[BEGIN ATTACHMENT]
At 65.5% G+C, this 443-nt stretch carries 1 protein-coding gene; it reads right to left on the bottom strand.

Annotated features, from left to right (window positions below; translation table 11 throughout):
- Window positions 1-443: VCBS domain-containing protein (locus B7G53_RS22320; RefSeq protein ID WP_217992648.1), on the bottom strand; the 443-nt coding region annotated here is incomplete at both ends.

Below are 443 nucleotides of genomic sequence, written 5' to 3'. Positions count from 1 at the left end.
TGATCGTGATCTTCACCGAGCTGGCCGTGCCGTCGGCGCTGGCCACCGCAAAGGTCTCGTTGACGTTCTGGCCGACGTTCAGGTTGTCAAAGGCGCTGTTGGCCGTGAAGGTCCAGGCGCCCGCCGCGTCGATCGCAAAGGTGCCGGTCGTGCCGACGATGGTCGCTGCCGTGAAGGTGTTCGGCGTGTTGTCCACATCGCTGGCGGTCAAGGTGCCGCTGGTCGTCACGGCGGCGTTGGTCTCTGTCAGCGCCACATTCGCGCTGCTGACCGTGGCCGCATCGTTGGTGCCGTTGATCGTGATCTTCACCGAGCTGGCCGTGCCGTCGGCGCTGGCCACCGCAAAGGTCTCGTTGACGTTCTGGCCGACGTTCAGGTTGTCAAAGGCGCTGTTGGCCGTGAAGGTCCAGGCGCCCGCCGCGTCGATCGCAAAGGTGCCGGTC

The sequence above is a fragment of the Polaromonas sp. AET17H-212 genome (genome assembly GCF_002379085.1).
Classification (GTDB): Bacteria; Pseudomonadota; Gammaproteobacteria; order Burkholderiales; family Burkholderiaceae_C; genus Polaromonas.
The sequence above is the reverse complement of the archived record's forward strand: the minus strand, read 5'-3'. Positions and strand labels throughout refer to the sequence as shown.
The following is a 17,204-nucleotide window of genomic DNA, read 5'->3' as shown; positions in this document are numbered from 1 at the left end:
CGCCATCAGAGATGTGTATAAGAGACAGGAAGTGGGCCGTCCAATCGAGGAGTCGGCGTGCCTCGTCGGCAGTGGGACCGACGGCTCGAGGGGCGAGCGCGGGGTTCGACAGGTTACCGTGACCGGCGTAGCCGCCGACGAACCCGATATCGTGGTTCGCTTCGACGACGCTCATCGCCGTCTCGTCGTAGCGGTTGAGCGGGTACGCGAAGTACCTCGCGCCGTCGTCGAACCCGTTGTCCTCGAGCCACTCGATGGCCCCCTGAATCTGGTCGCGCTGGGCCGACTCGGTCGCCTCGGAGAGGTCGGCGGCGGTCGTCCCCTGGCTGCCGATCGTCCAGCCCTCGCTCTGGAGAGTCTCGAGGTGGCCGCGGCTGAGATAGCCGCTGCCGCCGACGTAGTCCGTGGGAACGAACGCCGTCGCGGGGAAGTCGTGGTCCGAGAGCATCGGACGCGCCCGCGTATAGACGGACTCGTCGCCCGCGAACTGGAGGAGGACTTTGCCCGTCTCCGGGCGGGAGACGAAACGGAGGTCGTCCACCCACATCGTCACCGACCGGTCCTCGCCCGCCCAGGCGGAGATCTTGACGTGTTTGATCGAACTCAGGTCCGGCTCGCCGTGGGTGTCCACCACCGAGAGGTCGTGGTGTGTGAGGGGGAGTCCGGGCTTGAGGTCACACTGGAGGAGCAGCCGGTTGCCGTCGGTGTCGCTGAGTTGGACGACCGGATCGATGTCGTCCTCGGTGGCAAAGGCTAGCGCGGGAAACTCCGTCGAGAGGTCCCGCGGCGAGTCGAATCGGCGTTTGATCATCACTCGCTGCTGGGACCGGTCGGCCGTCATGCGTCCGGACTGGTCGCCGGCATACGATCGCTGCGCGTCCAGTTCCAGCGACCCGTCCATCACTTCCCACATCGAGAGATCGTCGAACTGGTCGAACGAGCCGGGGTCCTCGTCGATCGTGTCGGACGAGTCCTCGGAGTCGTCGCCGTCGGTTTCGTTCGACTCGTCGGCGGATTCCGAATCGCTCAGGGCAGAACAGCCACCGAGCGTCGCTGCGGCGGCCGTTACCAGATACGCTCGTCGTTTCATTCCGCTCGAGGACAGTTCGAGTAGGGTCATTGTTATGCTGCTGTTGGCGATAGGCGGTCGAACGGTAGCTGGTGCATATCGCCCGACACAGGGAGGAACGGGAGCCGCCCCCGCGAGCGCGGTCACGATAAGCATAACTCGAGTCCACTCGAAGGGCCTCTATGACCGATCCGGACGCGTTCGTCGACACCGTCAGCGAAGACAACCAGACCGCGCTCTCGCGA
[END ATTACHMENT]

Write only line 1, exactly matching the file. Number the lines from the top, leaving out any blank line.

At 65.5% G+C, this 443-nt stretch carries 1 protein-coding gene; it reads right to left on the bottom strand.